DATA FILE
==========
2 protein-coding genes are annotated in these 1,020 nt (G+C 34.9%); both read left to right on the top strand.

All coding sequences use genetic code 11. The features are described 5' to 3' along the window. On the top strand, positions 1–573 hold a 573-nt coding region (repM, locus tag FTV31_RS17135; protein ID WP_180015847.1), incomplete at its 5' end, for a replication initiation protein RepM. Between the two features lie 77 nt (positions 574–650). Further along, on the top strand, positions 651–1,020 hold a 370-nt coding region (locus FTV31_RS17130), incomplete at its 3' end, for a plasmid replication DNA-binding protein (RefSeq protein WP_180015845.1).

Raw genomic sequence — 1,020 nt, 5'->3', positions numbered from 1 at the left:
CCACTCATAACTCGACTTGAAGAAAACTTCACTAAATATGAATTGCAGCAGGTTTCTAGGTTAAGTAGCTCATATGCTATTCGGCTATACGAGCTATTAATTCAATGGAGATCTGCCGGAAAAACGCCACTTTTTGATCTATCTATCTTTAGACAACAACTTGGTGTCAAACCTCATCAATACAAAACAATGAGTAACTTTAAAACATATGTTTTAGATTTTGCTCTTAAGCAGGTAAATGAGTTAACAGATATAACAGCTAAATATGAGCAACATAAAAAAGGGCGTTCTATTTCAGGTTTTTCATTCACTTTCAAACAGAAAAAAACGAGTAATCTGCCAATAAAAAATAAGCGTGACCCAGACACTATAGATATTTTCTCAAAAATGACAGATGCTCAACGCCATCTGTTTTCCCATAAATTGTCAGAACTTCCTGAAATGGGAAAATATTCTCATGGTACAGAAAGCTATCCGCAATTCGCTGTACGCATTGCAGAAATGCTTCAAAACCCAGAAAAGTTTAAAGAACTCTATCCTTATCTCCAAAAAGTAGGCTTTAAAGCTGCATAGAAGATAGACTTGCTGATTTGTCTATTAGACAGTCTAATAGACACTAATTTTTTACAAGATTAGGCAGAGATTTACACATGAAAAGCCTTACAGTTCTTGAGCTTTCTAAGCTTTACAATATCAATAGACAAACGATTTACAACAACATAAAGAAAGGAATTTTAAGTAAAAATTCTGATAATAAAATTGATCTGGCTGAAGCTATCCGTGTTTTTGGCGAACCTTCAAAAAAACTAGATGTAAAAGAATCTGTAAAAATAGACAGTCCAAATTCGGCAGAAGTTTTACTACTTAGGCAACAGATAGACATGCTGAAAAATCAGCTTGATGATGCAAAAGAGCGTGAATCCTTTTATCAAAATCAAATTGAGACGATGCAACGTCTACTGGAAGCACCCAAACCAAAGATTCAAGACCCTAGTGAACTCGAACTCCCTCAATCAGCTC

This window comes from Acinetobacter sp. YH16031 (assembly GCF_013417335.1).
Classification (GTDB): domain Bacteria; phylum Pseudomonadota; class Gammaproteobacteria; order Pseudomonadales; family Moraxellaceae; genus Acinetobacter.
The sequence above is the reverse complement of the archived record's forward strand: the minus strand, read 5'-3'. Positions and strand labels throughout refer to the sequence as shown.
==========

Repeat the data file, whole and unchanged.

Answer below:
2 protein-coding genes are annotated in these 1,020 nt (G+C 34.9%); both read left to right on the top strand.

All coding sequences use genetic code 11. The features are described 5' to 3' along the window. On the top strand, positions 1–573 hold a 573-nt coding region (repM, locus tag FTV31_RS17135; protein ID WP_180015847.1), incomplete at its 5' end, for a replication initiation protein RepM. Between the two features lie 77 nt (positions 574–650). Further along, on the top strand, positions 651–1,020 hold a 370-nt coding region (locus FTV31_RS17130), incomplete at its 3' end, for a plasmid replication DNA-binding protein (RefSeq protein WP_180015845.1).

Raw genomic sequence — 1,020 nt, 5'->3', positions numbered from 1 at the left:
CCACTCATAACTCGACTTGAAGAAAACTTCACTAAATATGAATTGCAGCAGGTTTCTAGGTTAAGTAGCTCATATGCTATTCGGCTATACGAGCTATTAATTCAATGGAGATCTGCCGGAAAAACGCCACTTTTTGATCTATCTATCTTTAGACAACAACTTGGTGTCAAACCTCATCAATACAAAACAATGAGTAACTTTAAAACATATGTTTTAGATTTTGCTCTTAAGCAGGTAAATGAGTTAACAGATATAACAGCTAAATATGAGCAACATAAAAAAGGGCGTTCTATTTCAGGTTTTTCATTCACTTTCAAACAGAAAAAAACGAGTAATCTGCCAATAAAAAATAAGCGTGACCCAGACACTATAGATATTTTCTCAAAAATGACAGATGCTCAACGCCATCTGTTTTCCCATAAATTGTCAGAACTTCCTGAAATGGGAAAATATTCTCATGGTACAGAAAGCTATCCGCAATTCGCTGTACGCATTGCAGAAATGCTTCAAAACCCAGAAAAGTTTAAAGAACTCTATCCTTATCTCCAAAAAGTAGGCTTTAAAGCTGCATAGAAGATAGACTTGCTGATTTGTCTATTAGACAGTCTAATAGACACTAATTTTTTACAAGATTAGGCAGAGATTTACACATGAAAAGCCTTACAGTTCTTGAGCTTTCTAAGCTTTACAATATCAATAGACAAACGATTTACAACAACATAAAGAAAGGAATTTTAAGTAAAAATTCTGATAATAAAATTGATCTGGCTGAAGCTATCCGTGTTTTTGGCGAACCTTCAAAAAAACTAGATGTAAAAGAATCTGTAAAAATAGACAGTCCAAATTCGGCAGAAGTTTTACTACTTAGGCAACAGATAGACATGCTGAAAAATCAGCTTGATGATGCAAAAGAGCGTGAATCCTTTTATCAAAATCAAATTGAGACGATGCAACGTCTACTGGAAGCACCCAAACCAAAGATTCAAGACCCTAGTGAACTCGAACTCCCTCAATCAGCTC

This window comes from Acinetobacter sp. YH16031 (assembly GCF_013417335.1).
Classification (GTDB): domain Bacteria; phylum Pseudomonadota; class Gammaproteobacteria; order Pseudomonadales; family Moraxellaceae; genus Acinetobacter.
The sequence above is the reverse complement of the archived record's forward strand: the minus strand, read 5'-3'. Positions and strand labels throughout refer to the sequence as shown.